The United States is missing out on huge opportunities in the Pacific. In 2017, President Trump backed out of the biggest free trade deal the world had ever seen. This deal, the Trans-Pacific Partnership Agreement (TPPA) was arranged between several prominent Pacific nations, including the United States, Canada, Chile, and Australia, to name a few. Typically when purchased goods cross an international border, there is a tariff assessed. However, TPPA would allow for all countries involved to trade with each other with little to no tariffs. In order to remain competitive in today’s intense global economy, the U.S. must renegotiate back into TPPA.

The United States chose not to sign this agreement, due to the fact that it could potentially be exploited. With the help of TPPA, big American businesses with the proper resources could move their business to a country with lower wages and inferior working conditions and continue to transport and sell their products in the USA for a lower cost. The United States believed that TPPA would create unfairness and a loss of balance in businesses, resulting in job loss.

Since the United States suspended their involvement in the TPPA, the remaining 11 countries involved in the agreement have suspended or changed provisions that were once a priority for the United States. This new agreement is called the Comprehensive and Progressive Agreement for Trans-Pacific Partnership (CPTPP). The biggest change in the CPTPP agreement has been centered on intellectual property. The United States was adamant that there be longer copyright terms, automatic patent extensions, and separate protections for new technologies, to protect people’s rights on intellectual property. Changes in investment were also made under the CPTPP, along with the length of patent protections being shortened under this new agreement.

United States renegotiating and joining the CPTPP would be greatly beneficial. However, in order for this to happen, the U.S. government should be renegotiating several key areas of the agreement. One of which is job loss, specifically, changes in wages would have to be made in order to reverse the offshoring of manufacturing jobs.

Another significant renegotiation must address stricter quotas. Similar to the new NAFTA deal, CPTPP would demand companies to meet certain quotas for how much of a product could actually be made in a participating country. Finally, a large reason why the U.S. retracted from the TPPA in the first place was because of intellectual property disputes. United States firms would greatly benefit from stronger intellectual property protection, specifically for pharmaceutical companies. If all of these issues could be identified and renegotiated in favor of the U.S., rejoining the new CPTPP agreement would be more of a possibility in the near future.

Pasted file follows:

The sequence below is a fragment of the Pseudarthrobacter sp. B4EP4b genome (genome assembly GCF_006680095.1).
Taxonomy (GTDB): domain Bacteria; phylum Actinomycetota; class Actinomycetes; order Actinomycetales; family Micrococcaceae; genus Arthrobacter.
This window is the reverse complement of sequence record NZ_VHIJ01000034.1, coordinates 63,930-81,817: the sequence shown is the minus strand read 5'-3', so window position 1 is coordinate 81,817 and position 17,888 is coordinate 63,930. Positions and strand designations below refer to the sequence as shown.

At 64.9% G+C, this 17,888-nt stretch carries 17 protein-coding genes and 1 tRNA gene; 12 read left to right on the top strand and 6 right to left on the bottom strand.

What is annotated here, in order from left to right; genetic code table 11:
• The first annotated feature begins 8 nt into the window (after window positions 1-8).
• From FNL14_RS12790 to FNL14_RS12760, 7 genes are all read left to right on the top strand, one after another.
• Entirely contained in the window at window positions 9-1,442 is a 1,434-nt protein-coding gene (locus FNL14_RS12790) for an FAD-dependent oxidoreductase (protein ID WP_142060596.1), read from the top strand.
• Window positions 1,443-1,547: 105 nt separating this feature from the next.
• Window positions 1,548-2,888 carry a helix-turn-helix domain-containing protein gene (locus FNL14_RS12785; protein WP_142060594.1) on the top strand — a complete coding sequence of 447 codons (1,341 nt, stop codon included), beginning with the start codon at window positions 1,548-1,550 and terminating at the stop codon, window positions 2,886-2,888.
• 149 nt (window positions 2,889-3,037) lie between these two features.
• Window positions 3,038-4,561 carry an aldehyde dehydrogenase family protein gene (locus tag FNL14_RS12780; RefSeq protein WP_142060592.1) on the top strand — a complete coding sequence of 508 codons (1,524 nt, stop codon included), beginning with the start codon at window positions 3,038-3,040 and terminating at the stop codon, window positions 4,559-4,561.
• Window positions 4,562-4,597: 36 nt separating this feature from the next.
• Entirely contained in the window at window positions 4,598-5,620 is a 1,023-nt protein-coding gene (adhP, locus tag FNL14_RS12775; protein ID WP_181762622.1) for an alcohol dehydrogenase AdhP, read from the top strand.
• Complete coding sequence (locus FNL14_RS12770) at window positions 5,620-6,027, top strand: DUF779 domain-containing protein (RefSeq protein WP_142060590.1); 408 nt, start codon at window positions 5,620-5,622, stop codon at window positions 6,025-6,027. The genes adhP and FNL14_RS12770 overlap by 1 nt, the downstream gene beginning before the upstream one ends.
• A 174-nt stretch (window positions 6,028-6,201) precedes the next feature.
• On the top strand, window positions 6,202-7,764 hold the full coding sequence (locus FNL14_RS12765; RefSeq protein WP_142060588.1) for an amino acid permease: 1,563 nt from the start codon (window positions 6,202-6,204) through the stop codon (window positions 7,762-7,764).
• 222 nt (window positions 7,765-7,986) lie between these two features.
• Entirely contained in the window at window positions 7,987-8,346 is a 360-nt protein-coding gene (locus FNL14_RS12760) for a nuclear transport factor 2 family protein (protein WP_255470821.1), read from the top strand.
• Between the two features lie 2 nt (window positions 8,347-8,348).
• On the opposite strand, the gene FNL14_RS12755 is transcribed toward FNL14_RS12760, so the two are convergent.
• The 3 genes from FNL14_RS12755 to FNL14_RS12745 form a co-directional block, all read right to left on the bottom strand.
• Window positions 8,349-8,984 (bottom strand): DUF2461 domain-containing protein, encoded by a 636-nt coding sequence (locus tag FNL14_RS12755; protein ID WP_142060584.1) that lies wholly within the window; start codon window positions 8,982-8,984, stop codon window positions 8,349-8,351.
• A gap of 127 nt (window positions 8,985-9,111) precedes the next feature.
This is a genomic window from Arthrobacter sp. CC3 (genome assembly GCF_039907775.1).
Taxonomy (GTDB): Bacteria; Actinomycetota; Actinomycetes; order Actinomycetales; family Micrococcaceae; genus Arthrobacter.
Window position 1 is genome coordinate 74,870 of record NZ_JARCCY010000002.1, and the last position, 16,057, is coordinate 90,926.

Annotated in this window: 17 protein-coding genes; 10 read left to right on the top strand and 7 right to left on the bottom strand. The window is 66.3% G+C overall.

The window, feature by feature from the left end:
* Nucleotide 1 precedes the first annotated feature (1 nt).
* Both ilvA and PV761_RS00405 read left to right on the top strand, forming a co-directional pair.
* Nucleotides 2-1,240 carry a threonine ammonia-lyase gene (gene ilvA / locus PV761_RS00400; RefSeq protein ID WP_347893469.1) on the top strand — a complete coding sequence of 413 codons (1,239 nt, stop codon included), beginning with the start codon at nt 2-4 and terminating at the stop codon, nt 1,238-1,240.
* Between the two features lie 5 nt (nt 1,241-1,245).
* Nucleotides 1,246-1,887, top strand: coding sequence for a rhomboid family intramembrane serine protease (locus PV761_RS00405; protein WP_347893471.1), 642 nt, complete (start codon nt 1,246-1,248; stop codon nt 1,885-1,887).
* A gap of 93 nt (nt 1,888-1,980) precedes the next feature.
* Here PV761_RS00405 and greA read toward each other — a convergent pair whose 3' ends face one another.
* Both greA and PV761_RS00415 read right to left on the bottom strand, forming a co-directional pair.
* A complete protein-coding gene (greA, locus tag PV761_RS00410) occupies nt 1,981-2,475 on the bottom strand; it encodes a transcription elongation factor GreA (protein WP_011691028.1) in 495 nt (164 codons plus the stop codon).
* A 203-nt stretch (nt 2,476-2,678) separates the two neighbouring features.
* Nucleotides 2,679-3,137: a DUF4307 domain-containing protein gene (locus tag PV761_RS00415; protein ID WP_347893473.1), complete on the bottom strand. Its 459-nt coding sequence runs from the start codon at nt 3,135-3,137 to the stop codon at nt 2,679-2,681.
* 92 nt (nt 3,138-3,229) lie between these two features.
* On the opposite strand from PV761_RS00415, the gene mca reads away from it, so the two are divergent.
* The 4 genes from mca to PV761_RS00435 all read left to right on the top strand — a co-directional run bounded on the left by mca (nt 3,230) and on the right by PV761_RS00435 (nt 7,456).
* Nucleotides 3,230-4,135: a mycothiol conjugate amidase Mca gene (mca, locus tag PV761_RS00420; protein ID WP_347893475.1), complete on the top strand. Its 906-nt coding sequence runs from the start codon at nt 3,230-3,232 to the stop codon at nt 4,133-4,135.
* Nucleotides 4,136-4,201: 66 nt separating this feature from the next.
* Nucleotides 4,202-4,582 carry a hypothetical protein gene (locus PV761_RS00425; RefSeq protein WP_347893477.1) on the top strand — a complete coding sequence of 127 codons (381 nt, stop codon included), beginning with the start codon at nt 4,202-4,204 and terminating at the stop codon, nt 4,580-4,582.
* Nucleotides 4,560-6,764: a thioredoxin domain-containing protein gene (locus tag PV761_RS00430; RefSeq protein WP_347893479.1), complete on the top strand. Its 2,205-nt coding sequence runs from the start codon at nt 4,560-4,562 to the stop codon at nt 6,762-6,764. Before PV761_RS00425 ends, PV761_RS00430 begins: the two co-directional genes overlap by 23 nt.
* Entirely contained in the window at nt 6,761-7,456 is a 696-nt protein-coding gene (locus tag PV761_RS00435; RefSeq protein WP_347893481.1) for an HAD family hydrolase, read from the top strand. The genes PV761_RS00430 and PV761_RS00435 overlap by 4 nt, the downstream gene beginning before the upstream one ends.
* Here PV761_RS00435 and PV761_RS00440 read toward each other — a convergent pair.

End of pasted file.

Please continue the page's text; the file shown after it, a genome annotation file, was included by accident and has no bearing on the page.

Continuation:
The economic benefits of rejoining this partnership agreement that the U.S. must capitalize on are lower tariffs and increased market access. This would reduce prices for American consumers as well as boost U.S. exports to other countries. This would help all the economies involved be more efficient, which would result in increased productivity and growth. This is a major argument as to why the United States government should start to renegotiate TPPA. The United States should want to take advantage of these free trade deals to help boost the economy, as well as increase its influence in a region where influence is dominated by its main competitor, China.

The agreement would also give the U.S. a strategic advantage because it would help to strengthen its alliances in the region. It would also help to ensure that the U.S. leads the way on global trade rules. U.S. trade with TPP countries currently accounts for approximately 40% of all U.S. trade amounting to more than $1.5 trillion dollars. While the United States has existing trade deals with many of the TPP countries such as Australia, Canada, and Mexico, they do not have an agreement with Japan, which is the world’s third-largest economy. Japan has a crucial role to play as a stabilizing force that is tasked with enhancing the appeal of multiparty free trade agreements. Needless to say, the United States is really missing out on some huge opportunities.

Throughout this article, we have laid out the aspects of TPPA and how they will affect the United States both in a positive and negative manner. The United States had been adamant that they not be taken advantage of with this agreement, but free trade is good not only for the United States but for the countries involved as well. Renegotiation is the best way to ensure that they reach an agreement that fits the criteria that they need while increasing the efficiency of their economy with the help of new countries to export their products too. This renegotiation should not be seen as a hindrance for the United States, but a possibility to enhance their influence across the globe while boosting their overall economy.

The authors are undergraduate students at the University of Rhode Island, taking a course in supply chain management.

(0) comments

Welcome to the discussion.

Keep it Clean. Please avoid obscene, vulgar, lewd, racist or sexually-oriented language.
Don't Threaten. Threats of harming another person will not be tolerated.
Be Truthful. Don't knowingly lie about anyone or anything.
Be Nice. No racism, sexism or any sort of -ism that is degrading to another person.
Be Proactive. Use the 'Report' link on each comment to let us know of abusive posts.
Share with Us. We'd love to hear eyewitness accounts, the history behind an article.